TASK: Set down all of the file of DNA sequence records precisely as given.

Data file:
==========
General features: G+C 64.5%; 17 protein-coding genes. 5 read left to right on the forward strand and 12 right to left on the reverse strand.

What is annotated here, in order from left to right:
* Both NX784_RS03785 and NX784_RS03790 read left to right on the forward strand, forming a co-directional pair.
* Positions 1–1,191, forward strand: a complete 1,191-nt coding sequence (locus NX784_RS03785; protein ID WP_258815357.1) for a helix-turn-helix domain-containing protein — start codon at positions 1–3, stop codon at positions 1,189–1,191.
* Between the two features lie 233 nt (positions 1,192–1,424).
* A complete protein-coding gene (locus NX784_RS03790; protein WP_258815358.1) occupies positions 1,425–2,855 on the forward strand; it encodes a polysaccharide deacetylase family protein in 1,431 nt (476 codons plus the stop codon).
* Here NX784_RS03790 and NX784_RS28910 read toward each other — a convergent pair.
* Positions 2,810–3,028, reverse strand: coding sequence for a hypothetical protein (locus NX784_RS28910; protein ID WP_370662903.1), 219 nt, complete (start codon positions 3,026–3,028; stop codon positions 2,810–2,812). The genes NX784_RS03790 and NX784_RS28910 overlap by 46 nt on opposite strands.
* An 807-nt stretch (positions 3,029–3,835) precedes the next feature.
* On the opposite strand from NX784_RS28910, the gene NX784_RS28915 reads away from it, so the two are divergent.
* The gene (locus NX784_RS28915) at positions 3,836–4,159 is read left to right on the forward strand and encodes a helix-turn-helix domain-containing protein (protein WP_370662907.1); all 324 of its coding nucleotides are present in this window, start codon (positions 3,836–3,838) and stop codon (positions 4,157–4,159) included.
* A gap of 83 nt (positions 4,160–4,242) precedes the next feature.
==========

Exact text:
General features: G+C 64.5%; 17 protein-coding genes. 5 read left to right on the forward strand and 12 right to left on the reverse strand.

What is annotated here, in order from left to right:
* Both NX784_RS03785 and NX784_RS03790 read left to right on the forward strand, forming a co-directional pair.
* Positions 1–1,191, forward strand: a complete 1,191-nt coding sequence (locus NX784_RS03785; protein ID WP_258815357.1) for a helix-turn-helix domain-containing protein — start codon at positions 1–3, stop codon at positions 1,189–1,191.
* Between the two features lie 233 nt (positions 1,192–1,424).
* A complete protein-coding gene (locus NX784_RS03790; protein WP_258815358.1) occupies positions 1,425–2,855 on the forward strand; it encodes a polysaccharide deacetylase family protein in 1,431 nt (476 codons plus the stop codon).
* Here NX784_RS03790 and NX784_RS28910 read toward each other — a convergent pair.
* Positions 2,810–3,028, reverse strand: coding sequence for a hypothetical protein (locus NX784_RS28910; protein ID WP_370662903.1), 219 nt, complete (start codon positions 3,026–3,028; stop codon positions 2,810–2,812). The genes NX784_RS03790 and NX784_RS28910 overlap by 46 nt on opposite strands.
* An 807-nt stretch (positions 3,029–3,835) precedes the next feature.
* On the opposite strand from NX784_RS28910, the gene NX784_RS28915 reads away from it, so the two are divergent.
* The gene (locus NX784_RS28915) at positions 3,836–4,159 is read left to right on the forward strand and encodes a helix-turn-helix domain-containing protein (protein WP_370662907.1); all 324 of its coding nucleotides are present in this window, start codon (positions 3,836–3,838) and stop codon (positions 4,157–4,159) included.
* A gap of 83 nt (positions 4,160–4,242) precedes the next feature.